First Lady in the Garden

March 19, 2009 § 6 Comments

This is Joel‘s second guest post on Women’s Glib. Read his first post here.

Welcome news to environmentalists, the sustainable food crowd, and those concerned over rising levels of childhood obesity: the White House plants a vegetable garden.  As a climate movement head and sustainable food advocate, I am thrilled that the first family is sending this message.  Michael Pollan and many others had called for an organic garden on the White House lawn (now we just need some solar panels on its super-insulated, green roof, but I digress) and I think it is a great symbol, a living manifesto of eating healthy, green, and locally.

I am curious though, about what message it’s sending that this is Michelle Obama’s initiative (granted, the article makes clear that the garden will mostly be worked by White House staff, and Sam Kass, an assistant chef, but the symbolism is there).  Let me first say that I love Michelle, I thought her speech at the convention was one of the most moving things I saw this election cycle (and there was a lot to be moved by) and I’m very impressed by her as a woman who has managed not to give an inch, in my estimation, in her self-determined image as an incredibly strong woman and independent individual.  As a role model to women (and black women no less) and an embodiment of the ‘modern-woman-who-has-it-all’ image: she’s a mother, she’s a professional, she’s intelligent, she’s funny, she’s gorgeous, she has incredibly-well-sculpted arms. I am amazed by her story, her crafting of image, and in a less crass sense, her strength and resilience.

So what does it mean that she’s taking on this debatably domestic role?  I’m not trying to stake out a point – I don’t have one – but I am curious as to the interactions between these images and messages.  I’m glad that the Times included the line about this project being something the whole family will contribute to (including Barack), but what are the ramifications of the first lady as a figurehead, as an advocate of health (particularly children’s health) and a home garden?  The garden is as much about Michelle’s attitude towards Sasha and Malia’s (and by extension, the nation’s) diet and lifestyle as it is about the environment, probably more so.  This goes kind of beyond the garden thing, first ladies are often called on to advocate for health and children’s issues, as though only women have the authority to speak on children, and as though it’s their particular issue.  I don’t think anybody can deny that highlighting sustainable, local, healthy food is a worthy goal, but I guess in general I’m curious about the role of the first lady.  How do you behave, knowing the symbolism of your actions and image, as a strong woman in the White House but without an official executive position?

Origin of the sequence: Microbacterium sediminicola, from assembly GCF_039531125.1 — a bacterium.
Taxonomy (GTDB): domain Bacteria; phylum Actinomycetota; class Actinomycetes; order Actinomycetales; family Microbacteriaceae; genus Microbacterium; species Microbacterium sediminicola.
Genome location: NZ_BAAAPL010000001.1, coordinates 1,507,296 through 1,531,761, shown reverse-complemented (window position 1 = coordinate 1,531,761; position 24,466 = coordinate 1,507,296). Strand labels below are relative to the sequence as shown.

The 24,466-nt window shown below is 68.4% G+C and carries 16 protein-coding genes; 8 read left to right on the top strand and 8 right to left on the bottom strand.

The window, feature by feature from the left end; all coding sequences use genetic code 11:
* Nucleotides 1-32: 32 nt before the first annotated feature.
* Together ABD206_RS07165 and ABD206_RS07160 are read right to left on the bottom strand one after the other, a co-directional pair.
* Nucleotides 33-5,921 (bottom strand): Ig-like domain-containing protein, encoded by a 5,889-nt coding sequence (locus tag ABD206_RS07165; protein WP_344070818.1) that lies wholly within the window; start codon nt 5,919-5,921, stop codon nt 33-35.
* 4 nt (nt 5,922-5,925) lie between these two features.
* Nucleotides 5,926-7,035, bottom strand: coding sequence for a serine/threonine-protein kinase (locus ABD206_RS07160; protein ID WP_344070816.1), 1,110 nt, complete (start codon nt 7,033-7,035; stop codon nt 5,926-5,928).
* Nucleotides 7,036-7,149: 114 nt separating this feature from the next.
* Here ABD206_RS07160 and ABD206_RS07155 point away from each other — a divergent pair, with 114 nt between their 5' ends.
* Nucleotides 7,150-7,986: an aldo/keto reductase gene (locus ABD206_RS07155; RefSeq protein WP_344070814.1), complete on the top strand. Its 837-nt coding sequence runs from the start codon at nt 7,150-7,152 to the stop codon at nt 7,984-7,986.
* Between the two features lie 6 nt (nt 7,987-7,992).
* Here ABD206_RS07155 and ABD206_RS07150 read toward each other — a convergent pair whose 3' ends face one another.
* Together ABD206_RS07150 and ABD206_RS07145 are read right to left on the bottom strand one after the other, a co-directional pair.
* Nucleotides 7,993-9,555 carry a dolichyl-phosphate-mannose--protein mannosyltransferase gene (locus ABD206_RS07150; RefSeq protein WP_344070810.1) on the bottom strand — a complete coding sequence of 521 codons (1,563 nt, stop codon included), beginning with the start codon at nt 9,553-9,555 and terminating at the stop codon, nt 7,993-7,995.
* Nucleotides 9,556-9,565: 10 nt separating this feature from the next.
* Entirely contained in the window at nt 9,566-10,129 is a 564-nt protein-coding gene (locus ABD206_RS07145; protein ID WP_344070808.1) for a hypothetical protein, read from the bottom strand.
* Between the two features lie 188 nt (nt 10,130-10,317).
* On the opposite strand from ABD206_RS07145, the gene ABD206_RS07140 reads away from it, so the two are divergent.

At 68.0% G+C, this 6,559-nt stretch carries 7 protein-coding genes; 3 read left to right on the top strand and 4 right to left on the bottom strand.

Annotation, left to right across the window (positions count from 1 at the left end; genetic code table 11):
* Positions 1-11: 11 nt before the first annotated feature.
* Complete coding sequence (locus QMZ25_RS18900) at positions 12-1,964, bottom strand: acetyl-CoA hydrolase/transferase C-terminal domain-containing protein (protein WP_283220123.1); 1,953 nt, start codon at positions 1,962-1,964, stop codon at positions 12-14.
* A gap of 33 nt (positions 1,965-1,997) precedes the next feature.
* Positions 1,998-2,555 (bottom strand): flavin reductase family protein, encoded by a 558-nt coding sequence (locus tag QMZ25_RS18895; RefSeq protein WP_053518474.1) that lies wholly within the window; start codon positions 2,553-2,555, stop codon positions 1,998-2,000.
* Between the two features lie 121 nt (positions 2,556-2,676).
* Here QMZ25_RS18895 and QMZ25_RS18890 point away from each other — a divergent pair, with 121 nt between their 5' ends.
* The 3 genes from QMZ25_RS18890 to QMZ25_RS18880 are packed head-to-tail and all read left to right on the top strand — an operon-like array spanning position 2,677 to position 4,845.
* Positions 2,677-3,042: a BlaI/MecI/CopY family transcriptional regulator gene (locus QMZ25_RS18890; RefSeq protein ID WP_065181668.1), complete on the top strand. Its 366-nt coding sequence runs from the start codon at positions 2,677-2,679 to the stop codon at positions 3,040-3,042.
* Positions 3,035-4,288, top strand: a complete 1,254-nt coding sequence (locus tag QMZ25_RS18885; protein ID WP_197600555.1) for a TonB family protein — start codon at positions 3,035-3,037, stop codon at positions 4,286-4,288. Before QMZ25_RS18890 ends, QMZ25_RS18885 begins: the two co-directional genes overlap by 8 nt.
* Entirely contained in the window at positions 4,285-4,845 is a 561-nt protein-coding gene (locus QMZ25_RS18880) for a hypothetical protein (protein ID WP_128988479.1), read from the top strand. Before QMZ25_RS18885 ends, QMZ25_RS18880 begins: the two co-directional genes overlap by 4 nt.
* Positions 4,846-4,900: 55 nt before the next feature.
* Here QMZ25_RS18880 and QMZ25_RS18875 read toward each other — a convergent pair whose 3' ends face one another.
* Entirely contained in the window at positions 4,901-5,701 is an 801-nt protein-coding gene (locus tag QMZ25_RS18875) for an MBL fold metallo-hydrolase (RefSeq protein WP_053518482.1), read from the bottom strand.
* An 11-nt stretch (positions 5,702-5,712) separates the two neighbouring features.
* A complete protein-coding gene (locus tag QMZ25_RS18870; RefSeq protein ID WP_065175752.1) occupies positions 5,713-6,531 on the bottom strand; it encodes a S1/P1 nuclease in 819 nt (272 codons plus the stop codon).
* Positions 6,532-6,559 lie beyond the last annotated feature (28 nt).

Peace y’all, it’s good to be pitching something here at Women’s Glib.

- Joel

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§ 6 Responses to First Lady in the Garden

  • [...] Unambiguously Ambidextrous placed an interesting blog post on First Lady in the GardenHere’s a brief overview…over rising levels of childhood obesity: the White House plants a vegetable garden.  As a climate movement head and sustainable food advocate… [...]

  • On day two of the contest, Drake finds inspiration in the history books as he cooks from the recipes of famous First Ladies. Green Shopping

  • gingerlady says:

    If I could pick any one American woman to promote green living, it would be Michelle Obama. I think that she has already shown the world that she’s a strong, hard-working, independent, and goal-driven lady who stands WITH, not BESIDE her husband. I don’t know if that distinction is clear….I just want to imply that I think she has really earned her reputation and isn’t just mimicking Barack. I think that the founding of the White House garden, lead by Michelle, will not make a ‘women-belong-at-home’ statement just because Barack is also pushing pretty hard for reform on other green fronts. It’s well-known that fixing the environment is important to him. If it wasn’t so clearly one of his priorities, I think that it would be a different story- it might send the message that the ‘second hand’ issues are only fit to be dealt with by the First Lady. But I think that it’s actually really great that we can see Michelle and her family working on something that is blatantly being prioritized highly under this new administration. I think it helps people understand that positive change can really start at the home and that personal choices can make a huge impact.

  • [...] thought about it even more when the news got out that the White House vegetable garden is Michelle Obama’s initiative. I love Michelle Obama, I love organic vegetable gardens, and I love children’s health and [...]

  • [...] thought about it even more when the news got out that the White House vegetable garden is Michelle Obama’s initiative. I love Michelle Obama, I love organic vegetable gardens, and I love children’s health and [...]

  • [...] Michelle Obama has already been talked about here (in a great post by Joel), but today I found myself spurred to write about her [...]

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